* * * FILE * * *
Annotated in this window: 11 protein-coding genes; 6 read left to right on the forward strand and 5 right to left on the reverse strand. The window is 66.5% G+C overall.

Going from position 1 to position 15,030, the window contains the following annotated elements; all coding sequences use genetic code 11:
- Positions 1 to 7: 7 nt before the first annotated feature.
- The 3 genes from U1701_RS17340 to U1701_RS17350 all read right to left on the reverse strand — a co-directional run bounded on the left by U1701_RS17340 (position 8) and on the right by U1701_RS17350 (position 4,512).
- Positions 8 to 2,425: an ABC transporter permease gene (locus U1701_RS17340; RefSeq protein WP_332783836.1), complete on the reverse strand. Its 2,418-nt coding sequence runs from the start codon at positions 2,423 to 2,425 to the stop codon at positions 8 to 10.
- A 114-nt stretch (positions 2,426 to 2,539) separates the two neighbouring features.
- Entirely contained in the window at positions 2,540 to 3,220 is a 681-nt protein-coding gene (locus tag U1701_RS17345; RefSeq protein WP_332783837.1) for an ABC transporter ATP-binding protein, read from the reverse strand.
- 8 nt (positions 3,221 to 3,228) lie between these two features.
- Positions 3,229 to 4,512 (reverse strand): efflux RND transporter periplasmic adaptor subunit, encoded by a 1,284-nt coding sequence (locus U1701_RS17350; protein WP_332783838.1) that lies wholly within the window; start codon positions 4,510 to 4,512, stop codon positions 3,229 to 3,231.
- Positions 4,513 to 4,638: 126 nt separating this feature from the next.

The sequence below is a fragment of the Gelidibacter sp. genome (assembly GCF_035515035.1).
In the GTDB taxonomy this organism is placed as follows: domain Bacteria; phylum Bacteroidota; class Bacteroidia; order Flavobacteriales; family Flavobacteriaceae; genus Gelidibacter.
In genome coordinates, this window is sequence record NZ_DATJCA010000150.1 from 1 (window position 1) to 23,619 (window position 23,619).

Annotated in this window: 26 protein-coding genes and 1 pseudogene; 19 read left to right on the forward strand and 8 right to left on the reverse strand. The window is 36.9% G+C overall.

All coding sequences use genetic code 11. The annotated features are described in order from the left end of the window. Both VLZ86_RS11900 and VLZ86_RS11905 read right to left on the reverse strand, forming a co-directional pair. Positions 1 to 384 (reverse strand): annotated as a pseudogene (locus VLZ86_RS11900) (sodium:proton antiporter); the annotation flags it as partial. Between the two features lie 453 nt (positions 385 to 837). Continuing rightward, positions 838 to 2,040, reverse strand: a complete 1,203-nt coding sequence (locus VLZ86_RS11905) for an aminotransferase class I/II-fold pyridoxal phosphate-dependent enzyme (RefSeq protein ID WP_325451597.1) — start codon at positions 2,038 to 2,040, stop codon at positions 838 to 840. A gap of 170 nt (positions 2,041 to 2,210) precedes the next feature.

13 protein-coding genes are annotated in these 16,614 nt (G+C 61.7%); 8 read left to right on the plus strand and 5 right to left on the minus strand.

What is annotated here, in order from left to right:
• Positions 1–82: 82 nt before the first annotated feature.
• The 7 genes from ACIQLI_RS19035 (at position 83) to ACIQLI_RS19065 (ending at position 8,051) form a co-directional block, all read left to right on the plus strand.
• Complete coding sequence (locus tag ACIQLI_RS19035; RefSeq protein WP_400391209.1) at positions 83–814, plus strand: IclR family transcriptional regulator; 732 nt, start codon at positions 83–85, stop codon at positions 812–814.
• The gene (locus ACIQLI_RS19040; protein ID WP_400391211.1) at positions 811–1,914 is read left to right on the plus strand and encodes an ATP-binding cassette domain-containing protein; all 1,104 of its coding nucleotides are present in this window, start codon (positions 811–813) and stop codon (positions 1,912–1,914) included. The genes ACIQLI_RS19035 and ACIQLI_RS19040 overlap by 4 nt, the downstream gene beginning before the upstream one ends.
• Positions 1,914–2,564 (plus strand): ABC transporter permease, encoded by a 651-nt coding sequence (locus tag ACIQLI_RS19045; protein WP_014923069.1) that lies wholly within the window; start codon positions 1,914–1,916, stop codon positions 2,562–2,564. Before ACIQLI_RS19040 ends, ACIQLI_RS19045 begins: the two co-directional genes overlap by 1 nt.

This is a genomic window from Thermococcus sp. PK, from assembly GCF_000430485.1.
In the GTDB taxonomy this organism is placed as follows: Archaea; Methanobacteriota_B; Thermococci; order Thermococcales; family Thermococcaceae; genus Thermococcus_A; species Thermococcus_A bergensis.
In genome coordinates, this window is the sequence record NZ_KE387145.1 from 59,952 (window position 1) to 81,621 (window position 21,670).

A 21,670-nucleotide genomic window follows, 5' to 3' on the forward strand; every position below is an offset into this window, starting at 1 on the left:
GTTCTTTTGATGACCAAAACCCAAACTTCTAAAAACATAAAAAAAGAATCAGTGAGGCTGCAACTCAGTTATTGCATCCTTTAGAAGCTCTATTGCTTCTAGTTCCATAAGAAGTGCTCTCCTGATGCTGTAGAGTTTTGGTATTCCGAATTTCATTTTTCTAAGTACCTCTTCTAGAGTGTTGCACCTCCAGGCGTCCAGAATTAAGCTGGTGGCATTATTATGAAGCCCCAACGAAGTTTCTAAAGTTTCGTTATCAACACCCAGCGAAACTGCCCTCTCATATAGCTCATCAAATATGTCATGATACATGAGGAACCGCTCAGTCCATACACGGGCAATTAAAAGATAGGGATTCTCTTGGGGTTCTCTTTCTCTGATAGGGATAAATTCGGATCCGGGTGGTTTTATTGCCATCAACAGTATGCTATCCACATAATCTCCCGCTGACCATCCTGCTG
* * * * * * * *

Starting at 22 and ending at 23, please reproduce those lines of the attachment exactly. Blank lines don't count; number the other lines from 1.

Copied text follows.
• Positions 1,914–2,564 (plus strand): ABC transporter permease, encoded by a 651-nt coding sequence (locus tag ACIQLI_RS19045; protein WP_014923069.1) that lies wholly within the window; start codon positions 1,914–1,916, stop codon positions 2,562–2,564. Before ACIQLI_RS19040 ends, ACIQLI_RS19045 begins: the two co-directional genes overlap by 1 nt.

This is a genomic window from Thermococcus sp. PK, from assembly GCF_000430485.1.